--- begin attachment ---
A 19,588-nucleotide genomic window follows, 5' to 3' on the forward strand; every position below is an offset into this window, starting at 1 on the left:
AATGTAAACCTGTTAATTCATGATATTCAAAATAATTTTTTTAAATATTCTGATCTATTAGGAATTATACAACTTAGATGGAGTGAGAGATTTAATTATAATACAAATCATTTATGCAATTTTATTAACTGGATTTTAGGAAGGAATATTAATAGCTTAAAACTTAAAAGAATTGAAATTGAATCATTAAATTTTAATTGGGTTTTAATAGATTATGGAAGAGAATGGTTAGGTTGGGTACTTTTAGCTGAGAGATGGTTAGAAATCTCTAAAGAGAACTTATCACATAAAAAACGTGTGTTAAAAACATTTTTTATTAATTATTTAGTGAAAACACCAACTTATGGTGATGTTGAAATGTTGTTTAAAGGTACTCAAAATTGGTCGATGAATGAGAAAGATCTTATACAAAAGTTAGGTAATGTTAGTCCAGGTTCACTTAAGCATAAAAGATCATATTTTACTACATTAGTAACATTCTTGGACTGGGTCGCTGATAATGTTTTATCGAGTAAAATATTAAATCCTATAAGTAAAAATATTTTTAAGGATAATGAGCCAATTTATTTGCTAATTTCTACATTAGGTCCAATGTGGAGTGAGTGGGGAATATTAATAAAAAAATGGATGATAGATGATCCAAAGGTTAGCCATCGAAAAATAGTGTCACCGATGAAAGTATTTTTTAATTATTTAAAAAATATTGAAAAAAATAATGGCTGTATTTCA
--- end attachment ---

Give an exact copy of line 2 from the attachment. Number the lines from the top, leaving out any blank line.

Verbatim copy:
AATGTAAACCTGTTAATTCATGATATTCAAAATAATTTTTTTAAATATTCTGATCTATTAGGAATTATACAACTTAGATGGAGTGAGAGATTTAATTATAATACAAATCATTTATGCAATTTTATTAACTGGATTTTAGGAAGGAATATTAATAGCTTAAAACTTAAAAGAATTGAAATTGAATCATTAAATTTTAATTGGGTTTTAATAGATTATGGAAGAGAATGGTTAGGTTGGGTACTTTTAGCTGAGAGATGGTTAGAAATCTCTAAAGAGAACTTATCACATAAAAAACGTGTGTTAAAAACATTTTTTATTAATTATTTAGTGAAAACACCAACTTATGGTGATGTTGAAATGTTGTTTAAAGGTACTCAAAATTGGTCGATGAATGAGAAAGATCTTATACAAAAGTTAGGTAATGTTAGTCCAGGTTCACTTAAGCATAAAAGATCATATTTTACTACATTAGTAACATTCTTGGACTGGGTCGCTGATAATGTTTTATCGAGTAAAATATTAAATCCTATAAGTAAAAATATTTTTAAGGATAATGAGCCAATTTATTTGCTAATTTCTACATTAGGTCCAATGTGGAGTGAGTGGGGAATATTAATAAAAAAATGGATGATAGATGATCCAAAGGTTAGCCATCGAAAAATAGTGTCACCGATGAAAGTATTTTTTAATTATTTAAAAAATATTGAAAAAAATAATGGCTGTATTTCA